Lloyd Theatre injects energy into Penticton’s downtown

For three decades the Lloyd Gallery has been a fixture of Penticton’s art scene

For three decades, the Lloyd Gallery has been a fixture of Penticton’s art scene, so much so, it would be hard to imagine the community without it.

Whether walking through the doors of the original gallery at 598 Main St. or the current location at 18 Front St., tourists and locals alike have been able to find works by many of the best-known and best-loved artists hanging on their walls.

Over the years, Nel and Alphons Witteman have showcased artists like Toni Onley, Frances Harris, Phil Clark, John Revil and Glenn Clark.

Some, like Frances Harris, are still showing work at the Lloyd Gallery. Harris is now 102 years old, but still active according to Nel, who visited her recently in Kamloops. Nel was accompanied by fellow artist Angie McIntosh, and found Harris eager to look at their new works.

“Her spark is still totally there. She looked with a magnifying class at my iPad, at my paintings,” said Nel. “It was so cute, she critiqued our paintings.”

“Another person we are still showing is John Revil,” said Nel’s daughter, Marjo Thompson. “And Toni Onley.

“Over the years, Toni Onley came to stay with them and teach workshops in their studio. We were pretty close.”

Marjo said they have never lost enthusiasm for the art and artists they promote.

“Every time an artist sends us paintings, we open a box and it’s like Christmas morning. We put them all around the gallery and talk about them, we are very excited to see the new pieces,” said Marjo, as Nel chimed in that “It’s like kindergarten show and tell.”

Like Nel, Marjo and her sister Annette — who also worked many years at the gallery — are artists themselves. Nel said they grew up watching her paint.

“We are both artists, all our staff our artists. Kelly and Jerrilee both paint as well,” said Marjo. “It’s in our blood, we love to promote other people’s art, we love to paint.”

Marjo describes the gallery as a community, both supporting and receiving support from the artists.

“It’s a group effort, we promote them and they help keep us strong as a gallery. And the community has to be thanked, because without the buying crowd we wouldn’t survive at all. We really appreciate everyone’s interest in art.”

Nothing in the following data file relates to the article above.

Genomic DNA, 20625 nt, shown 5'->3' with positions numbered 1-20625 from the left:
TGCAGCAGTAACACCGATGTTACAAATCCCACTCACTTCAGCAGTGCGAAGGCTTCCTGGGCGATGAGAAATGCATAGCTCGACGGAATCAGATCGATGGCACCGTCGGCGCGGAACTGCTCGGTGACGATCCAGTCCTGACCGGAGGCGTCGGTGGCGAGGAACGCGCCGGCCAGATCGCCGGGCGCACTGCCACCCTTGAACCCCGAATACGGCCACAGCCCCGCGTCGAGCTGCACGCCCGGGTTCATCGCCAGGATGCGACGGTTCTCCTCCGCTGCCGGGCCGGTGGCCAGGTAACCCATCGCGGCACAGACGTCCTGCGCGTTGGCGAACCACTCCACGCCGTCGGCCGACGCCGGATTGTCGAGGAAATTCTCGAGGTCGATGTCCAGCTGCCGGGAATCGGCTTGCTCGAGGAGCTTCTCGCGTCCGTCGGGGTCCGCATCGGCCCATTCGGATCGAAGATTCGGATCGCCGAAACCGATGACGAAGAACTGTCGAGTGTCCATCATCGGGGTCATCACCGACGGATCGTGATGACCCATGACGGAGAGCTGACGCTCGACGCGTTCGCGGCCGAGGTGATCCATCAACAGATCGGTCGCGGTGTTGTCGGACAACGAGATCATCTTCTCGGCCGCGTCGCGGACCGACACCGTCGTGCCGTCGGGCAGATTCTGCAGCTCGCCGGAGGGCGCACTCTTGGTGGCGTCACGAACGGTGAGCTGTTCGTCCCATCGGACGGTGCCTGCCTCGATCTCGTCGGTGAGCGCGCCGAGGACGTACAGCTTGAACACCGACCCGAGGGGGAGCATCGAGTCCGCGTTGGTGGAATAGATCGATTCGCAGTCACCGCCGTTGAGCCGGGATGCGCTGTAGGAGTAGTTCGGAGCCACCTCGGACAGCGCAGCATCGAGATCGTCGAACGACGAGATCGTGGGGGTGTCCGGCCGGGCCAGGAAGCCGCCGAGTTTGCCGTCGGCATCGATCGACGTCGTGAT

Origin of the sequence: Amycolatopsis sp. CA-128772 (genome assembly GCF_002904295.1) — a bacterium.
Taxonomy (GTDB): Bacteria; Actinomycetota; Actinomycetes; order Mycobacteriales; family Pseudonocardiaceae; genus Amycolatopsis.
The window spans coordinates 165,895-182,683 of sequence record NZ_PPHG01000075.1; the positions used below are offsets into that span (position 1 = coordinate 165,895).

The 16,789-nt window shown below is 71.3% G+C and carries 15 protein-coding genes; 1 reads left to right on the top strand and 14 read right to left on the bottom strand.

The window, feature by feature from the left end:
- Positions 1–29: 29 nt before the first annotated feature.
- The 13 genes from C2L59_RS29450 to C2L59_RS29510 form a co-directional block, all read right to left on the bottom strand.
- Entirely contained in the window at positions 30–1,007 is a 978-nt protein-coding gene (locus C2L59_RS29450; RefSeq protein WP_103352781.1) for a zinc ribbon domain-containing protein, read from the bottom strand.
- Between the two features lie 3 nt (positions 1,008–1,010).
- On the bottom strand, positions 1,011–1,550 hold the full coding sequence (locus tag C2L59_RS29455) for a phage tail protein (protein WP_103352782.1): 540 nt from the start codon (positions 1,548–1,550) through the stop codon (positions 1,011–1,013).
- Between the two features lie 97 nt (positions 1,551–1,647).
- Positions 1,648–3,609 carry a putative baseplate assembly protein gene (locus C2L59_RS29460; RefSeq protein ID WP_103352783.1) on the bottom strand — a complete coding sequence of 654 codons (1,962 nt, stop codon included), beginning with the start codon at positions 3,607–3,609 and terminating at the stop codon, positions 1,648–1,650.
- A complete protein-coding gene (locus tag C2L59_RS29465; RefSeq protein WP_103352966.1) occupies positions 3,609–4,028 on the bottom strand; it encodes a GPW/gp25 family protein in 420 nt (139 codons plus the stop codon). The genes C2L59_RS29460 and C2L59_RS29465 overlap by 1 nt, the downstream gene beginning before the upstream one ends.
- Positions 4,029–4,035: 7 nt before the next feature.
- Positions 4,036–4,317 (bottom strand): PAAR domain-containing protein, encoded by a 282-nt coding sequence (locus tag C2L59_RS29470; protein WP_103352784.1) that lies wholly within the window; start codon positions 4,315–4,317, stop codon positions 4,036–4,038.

The history of the Lloyd Gallery actually traces back more than 30 years. Founder Shirley Lloyd opened the Main Street location in 1979, five years before Nel and Alphons purchased it from her.

“I sold my paintings there. We had an orchard before, but we wanted to do something different,” said Nel. The couple operated the gallery successfully for many years, enlarging it three times so that by 2002, it had over 4,000 square feet.

But tragedy struck in June 2007, when an explosion and fire destroyed the building. It wasn’t long, though, before Nel and Alphons found a new location, reopening the Lloyd Gallery five months later in the former Empress Theatre next to the town’s art supply store, The Dragon’s Den.

That opening was in November, and Marjo said the gallery’s artists — many of whom lost works in the fire — had worked hard to prepare new works for the opening of the new location.

“We were so overwhelmed. It was so beautiful what we were able to hang up here for the show,” said Marjo.

“What kept us going is the love for art and the people, the community, but especially the artists,” said Nel. “Every time one sells, they have the inspiration to paint more.”

That experience is sure to be repeated at the 30th anniversary show. The artists are each supplying two or three new works for a massive group show — Nel expects more than 80 pieces from over 30 of their artists.

Come celebrate this amazing gallery community. The opening reception takes place on July 23 from 7 to 9:30 p.m. and the works will hang for three weeks. hangs for 3 weeks —  the art can also be previewed at www.lloydgallery.com for anyone unable to come in person.


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